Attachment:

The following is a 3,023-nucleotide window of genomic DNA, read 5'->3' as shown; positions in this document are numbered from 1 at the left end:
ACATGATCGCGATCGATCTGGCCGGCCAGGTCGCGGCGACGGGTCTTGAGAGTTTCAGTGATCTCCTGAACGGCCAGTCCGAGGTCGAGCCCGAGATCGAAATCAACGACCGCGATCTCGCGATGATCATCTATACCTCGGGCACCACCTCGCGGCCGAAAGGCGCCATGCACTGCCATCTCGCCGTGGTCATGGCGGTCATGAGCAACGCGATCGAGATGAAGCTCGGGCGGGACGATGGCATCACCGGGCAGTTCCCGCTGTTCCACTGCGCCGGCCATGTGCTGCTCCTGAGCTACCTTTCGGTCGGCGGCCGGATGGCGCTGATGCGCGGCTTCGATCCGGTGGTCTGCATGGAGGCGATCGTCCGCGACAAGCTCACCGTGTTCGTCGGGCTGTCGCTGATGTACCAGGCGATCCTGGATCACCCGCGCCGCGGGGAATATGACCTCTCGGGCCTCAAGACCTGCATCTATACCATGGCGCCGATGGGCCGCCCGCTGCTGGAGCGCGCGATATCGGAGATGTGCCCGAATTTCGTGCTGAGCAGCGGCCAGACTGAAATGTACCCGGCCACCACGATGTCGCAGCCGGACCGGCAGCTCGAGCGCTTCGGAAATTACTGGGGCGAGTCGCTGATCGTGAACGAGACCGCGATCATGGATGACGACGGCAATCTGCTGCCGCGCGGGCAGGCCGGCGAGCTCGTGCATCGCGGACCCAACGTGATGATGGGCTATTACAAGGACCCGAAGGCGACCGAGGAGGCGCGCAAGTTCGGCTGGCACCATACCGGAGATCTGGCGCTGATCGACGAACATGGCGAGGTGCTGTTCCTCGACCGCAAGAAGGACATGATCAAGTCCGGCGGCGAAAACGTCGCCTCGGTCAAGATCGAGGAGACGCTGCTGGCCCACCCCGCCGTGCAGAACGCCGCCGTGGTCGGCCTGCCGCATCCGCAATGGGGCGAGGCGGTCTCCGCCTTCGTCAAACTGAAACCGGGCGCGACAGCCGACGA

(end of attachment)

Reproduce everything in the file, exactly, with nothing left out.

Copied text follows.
The following is a 3,023-nucleotide window of genomic DNA, read 5'->3' as shown; positions in this document are numbered from 1 at the left end:
ACATGATCGCGATCGATCTGGCCGGCCAGGTCGCGGCGACGGGTCTTGAGAGTTTCAGTGATCTCCTGAACGGCCAGTCCGAGGTCGAGCCCGAGATCGAAATCAACGACCGCGATCTCGCGATGATCATCTATACCTCGGGCACCACCTCGCGGCCGAAAGGCGCCATGCACTGCCATCTCGCCGTGGTCATGGCGGTCATGAGCAACGCGATCGAGATGAAGCTCGGGCGGGACGATGGCATCACCGGGCAGTTCCCGCTGTTCCACTGCGCCGGCCATGTGCTGCTCCTGAGCTACCTTTCGGTCGGCGGCCGGATGGCGCTGATGCGCGGCTTCGATCCGGTGGTCTGCATGGAGGCGATCGTCCGCGACAAGCTCACCGTGTTCGTCGGGCTGTCGCTGATGTACCAGGCGATCCTGGATCACCCGCGCCGCGGGGAATATGACCTCTCGGGCCTCAAGACCTGCATCTATACCATGGCGCCGATGGGCCGCCCGCTGCTGGAGCGCGCGATATCGGAGATGTGCCCGAATTTCGTGCTGAGCAGCGGCCAGACTGAAATGTACCCGGCCACCACGATGTCGCAGCCGGACCGGCAGCTCGAGCGCTTCGGAAATTACTGGGGCGAGTCGCTGATCGTGAACGAGACCGCGATCATGGATGACGACGGCAATCTGCTGCCGCGCGGGCAGGCCGGCGAGCTCGTGCATCGCGGACCCAACGTGATGATGGGCTATTACAAGGACCCGAAGGCGACCGAGGAGGCGCGCAAGTTCGGCTGGCACCATACCGGAGATCTGGCGCTGATCGACGAACATGGCGAGGTGCTGTTCCTCGACCGCAAGAAGGACATGATCAAGTCCGGCGGCGAAAACGTCGCCTCGGTCAAGATCGAGGAGACGCTGCTGGCCCACCCCGCCGTGCAGAACGCCGCCGTGGTCGGCCTGCCGCATCCGCAATGGGGCGAGGCGGTCTCCGCCTTCGTCAAACTGAAACCGGGCGCGACAGCCGACGA